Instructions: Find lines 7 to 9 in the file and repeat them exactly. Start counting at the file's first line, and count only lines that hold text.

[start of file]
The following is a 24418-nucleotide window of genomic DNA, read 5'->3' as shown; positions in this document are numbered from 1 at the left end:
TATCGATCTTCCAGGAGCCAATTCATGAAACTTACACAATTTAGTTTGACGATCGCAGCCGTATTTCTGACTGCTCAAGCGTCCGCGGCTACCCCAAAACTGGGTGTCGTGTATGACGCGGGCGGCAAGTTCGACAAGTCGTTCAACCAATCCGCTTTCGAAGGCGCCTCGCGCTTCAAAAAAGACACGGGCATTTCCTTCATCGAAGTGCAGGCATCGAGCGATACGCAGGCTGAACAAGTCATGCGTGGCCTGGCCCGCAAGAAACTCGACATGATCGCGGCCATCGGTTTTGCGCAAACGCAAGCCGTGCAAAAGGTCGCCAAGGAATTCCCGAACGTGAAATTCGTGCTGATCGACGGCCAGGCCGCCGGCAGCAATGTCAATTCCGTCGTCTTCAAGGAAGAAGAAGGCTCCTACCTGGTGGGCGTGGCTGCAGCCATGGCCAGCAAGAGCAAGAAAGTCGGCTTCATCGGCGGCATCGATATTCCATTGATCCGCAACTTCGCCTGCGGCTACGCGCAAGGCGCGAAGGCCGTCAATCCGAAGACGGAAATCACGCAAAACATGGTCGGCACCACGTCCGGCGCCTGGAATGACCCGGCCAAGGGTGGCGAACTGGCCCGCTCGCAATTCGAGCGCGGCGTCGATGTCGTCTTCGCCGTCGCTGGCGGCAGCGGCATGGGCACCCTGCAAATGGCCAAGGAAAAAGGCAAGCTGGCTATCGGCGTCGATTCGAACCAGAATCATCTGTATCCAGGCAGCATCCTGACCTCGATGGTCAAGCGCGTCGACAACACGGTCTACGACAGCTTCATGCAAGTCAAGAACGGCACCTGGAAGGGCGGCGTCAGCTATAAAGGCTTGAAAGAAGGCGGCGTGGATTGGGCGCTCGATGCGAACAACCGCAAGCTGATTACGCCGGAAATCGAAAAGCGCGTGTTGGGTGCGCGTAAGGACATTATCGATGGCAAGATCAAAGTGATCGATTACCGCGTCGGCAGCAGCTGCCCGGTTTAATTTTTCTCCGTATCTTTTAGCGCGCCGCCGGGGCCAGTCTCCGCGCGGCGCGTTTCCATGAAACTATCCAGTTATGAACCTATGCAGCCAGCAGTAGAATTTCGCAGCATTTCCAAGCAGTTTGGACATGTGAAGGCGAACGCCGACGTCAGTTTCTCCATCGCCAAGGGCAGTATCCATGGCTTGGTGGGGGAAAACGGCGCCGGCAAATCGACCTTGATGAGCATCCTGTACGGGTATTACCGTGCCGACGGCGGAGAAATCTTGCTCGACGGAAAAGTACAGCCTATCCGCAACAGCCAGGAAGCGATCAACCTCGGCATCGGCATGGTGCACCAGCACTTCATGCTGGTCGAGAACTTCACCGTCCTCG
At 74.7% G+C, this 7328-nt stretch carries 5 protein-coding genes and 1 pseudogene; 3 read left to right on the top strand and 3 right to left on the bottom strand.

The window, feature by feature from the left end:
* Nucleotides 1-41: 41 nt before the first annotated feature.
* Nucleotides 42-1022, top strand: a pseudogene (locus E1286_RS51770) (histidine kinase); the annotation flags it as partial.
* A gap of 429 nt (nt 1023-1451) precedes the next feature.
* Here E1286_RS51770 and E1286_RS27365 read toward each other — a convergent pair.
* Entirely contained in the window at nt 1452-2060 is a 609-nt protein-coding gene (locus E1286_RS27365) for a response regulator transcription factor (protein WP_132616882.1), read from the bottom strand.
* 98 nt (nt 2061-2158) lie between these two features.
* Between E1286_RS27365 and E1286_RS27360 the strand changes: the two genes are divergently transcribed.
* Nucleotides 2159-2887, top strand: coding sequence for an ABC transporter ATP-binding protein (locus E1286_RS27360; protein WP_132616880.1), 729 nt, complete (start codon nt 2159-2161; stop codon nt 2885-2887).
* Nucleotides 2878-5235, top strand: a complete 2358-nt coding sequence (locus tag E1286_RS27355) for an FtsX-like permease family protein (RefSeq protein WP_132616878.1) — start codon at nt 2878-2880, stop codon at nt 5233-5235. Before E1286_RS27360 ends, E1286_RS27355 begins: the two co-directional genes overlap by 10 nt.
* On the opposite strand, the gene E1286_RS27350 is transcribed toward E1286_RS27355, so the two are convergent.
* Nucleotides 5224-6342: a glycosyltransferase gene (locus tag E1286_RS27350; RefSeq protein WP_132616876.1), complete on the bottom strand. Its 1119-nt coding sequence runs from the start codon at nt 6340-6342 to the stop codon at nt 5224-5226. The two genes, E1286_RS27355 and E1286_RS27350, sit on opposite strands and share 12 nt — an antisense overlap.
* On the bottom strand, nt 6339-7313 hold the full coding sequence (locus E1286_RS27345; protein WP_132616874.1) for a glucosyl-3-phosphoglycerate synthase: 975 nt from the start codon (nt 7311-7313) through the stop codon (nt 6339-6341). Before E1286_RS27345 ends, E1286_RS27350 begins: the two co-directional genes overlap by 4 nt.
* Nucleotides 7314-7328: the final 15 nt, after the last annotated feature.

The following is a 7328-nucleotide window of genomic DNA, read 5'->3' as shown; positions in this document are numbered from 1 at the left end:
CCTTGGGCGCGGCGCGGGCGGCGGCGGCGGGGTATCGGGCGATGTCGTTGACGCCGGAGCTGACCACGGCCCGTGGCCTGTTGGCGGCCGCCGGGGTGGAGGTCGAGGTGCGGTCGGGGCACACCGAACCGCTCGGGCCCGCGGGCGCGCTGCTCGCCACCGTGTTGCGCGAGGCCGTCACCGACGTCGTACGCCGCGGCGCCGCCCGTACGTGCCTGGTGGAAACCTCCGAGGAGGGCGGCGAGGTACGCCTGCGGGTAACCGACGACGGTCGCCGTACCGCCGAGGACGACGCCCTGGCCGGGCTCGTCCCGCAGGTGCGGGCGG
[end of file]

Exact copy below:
* A gap of 429 nt (nt 1023-1451) precedes the next feature.
* Here E1286_RS51770 and E1286_RS27365 read toward each other — a convergent pair.
* Entirely contained in the window at nt 1452-2060 is a 609-nt protein-coding gene (locus E1286_RS27365) for a response regulator transcription factor (protein WP_132616882.1), read from the bottom strand.